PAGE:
Lenora Edwards, wandering the blocks around her Liberty City home, trying to distract her from the 90-degree-plus heat, was astonished when several women brandishing plates of chicken and rice waved at her to come inside a building.
For one thing, there’d been no electricity — which meant no hot meals — within hundreds of square blocks of her house since Hurricane Irma roared past more than a week earlier.
For another, Edwards knew the building to be a mosque, Masjid Al-Ansar. “I’m a Christian,” she said. “What would they want with me?”
The answer was nothing, except to feed her lunch and invite her back the next day to pick up a bag of free groceries. For Edwards, who said she hadn’t see any city relief workers or FPL repairmen or anything at all with even a whiff of officialdom in the week since the storm, this was something near a marvel.
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“Nobody’s been around to help us at all,” Edwards said Sunday. “Just these church people. What they’re doing for the neighborhood, it’s just excellent.”
In the days since Irma slapped Florida back into a primeval past before air conditioning or roads, nearly everybody has felt, at one time or another, like recovery is a distant, shimmering mirage.
But the distance seems greatest in scruffy, working-class neighborhoods like Liberty City or Allapattah or Flagami, where on even the best of days, the picture-post-card Miami of Art Deco and Armani and midnight foam parties seems somewhere on the other side of the moon.
Rightly or wrongly, many of their residents think they’re at the end of the line when it comes to getting help.
“I don’t want to say we’re neglected,” said Nia Jackson, principal of the pre-kindergarten through eighth grade school operated by Masjid Al-Ansar. “But maybe we’re not a priority.”
The lack of outside help for her neighborhood prompted Jackson and others at the mosque to link up with the Islamic Center of North America’s worldwide disaster-relief organization.
They not only distributed thousands of pounds of food as well as organizing debris-removal operations, not just in Liberty City but other working-class neighborhoods.
Often, groups like the Masjid Al-Ansar volunteers are about the only visible sign of outside help in the low-profile residential areas they work. And the hundreds of people — only a handful of them Muslims — who lined up at the mosque on Sunday for a hot chicken meal and a bag full of things like tuna, crackers and breakfast were clearly cheered up by the experience.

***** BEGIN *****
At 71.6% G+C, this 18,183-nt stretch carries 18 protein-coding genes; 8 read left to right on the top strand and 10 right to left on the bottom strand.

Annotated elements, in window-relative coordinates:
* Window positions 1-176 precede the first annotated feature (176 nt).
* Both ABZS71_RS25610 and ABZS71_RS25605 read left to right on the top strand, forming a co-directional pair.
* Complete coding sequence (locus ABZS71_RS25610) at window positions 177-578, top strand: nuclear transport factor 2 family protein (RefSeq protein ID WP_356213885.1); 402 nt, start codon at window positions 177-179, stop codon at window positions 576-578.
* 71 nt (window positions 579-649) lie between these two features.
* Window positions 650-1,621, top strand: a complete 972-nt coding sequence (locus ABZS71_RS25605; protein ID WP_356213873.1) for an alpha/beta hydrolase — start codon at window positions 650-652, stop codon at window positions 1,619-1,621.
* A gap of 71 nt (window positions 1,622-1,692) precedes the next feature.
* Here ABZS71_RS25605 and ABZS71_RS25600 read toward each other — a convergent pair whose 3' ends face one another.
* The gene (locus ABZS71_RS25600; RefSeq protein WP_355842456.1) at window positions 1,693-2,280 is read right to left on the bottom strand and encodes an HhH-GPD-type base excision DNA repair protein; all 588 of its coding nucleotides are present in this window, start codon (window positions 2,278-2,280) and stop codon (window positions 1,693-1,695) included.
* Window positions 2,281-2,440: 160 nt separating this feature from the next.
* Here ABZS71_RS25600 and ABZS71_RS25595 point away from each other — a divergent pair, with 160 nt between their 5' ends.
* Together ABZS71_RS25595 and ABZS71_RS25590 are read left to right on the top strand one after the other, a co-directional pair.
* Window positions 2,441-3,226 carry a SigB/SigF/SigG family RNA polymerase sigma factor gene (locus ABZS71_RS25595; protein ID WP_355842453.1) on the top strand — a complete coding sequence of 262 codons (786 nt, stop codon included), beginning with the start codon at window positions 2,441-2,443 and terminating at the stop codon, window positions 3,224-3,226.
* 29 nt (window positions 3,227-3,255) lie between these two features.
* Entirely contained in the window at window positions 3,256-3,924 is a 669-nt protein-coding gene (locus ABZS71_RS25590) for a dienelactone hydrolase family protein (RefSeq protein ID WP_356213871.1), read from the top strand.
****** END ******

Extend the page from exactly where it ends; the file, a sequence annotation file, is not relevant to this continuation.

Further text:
“You get some cold water and a little bit of ice to take home and a plate of real food, and it makes you feel better,” said one woman. “And you feel like you can face another day.”
How much better things might be in another neighborhood — and how much that’s the product of official indifference and how much is just dumb luck — is harder to figure out.
“People feel like government hurricane help is a black box,” said State Sen. Jose Javier Rodriguez, whose district includes Little Havana and Flagami. “They can’t figure out who’s getting help or why.”
That’s because there’s little quantitative evidence about where aid is going. Florida Power & Light says roughly 20,000 customers in Miami-Dade and Broward were still without power at noon Tuesday, but offered no breakdown of exactly where they were. The city of Miami estimates it has about a million cubic yards of debris to remove from streets and swales but doesn’t say which neighborhoods will be cleaned up first or why.
But it’s worth noting that comparatively upscale Coral Gables has so many homes without power that it’s threatening to sue FP&L. And its streets were as debris-ridden as those of Liberty City.
Some people say that, even without any statistical evidence, it’s patently obvious that money equals political clout, which equals quicker cleanup.
“The people who have the ability to contribute to candidates for local office are going to be able to call the people who can get stuff done and complain,” said marketing executive (and, incidentally, city council candidate) Denise Galvez, who lives in Miami’s working-class Shenandoah area. “And the stuff will get done.”
But Miami City Councilman Francis Suarez says it’s not quite that simple. “I can say that, from the city’s perspective, it’s exactly the opposite,” he said. “We are hyper-focused on the more disadvantaged areas. We’ve hardly spent any time at all working on restoring power to Brickell, because the cables there are underground, and as soon as the flood waters disappeared, they went back on. It’s places like Liberty City, where trees fell on power poles and knocked them down, that the city’s been working the most on.”
Others argue that the real problem is that the impact of natural disasters is much worse in economically disadvantaged areas because they have fewer resources with which to defend themselves.
“I have friends whose power has been knocked out who own generators to turn it back on,” said Ralph Rosado, head of a Miami urban-planning consulting group, attending a donated-food cookout in Shenandoah Park on Sunday. “Or they know somebody in Palm Beach they can stay with. Or they move into the Hyatt.
“But there’s a lot of people in this neighborhood who can’t do any of those things.”
Added author Gerald Posner, who lives in a Miami Beach evacuation zone and had to hole up in Orlando during the hurricane: “There’s little doubt that poor neighborhoods take a greater hit in a storm like this. ... The small measures that people can take to ameliorate their misery impact poorer families much more than middle-class or upper-class families.
“If you live in Coral Gables, spending $40 on a battery-operated fan because your power is out may be an inconvenience. But to a family in Liberty City, it may be much more troubling. Buying the fan may mean they can’t afford enough food and water.”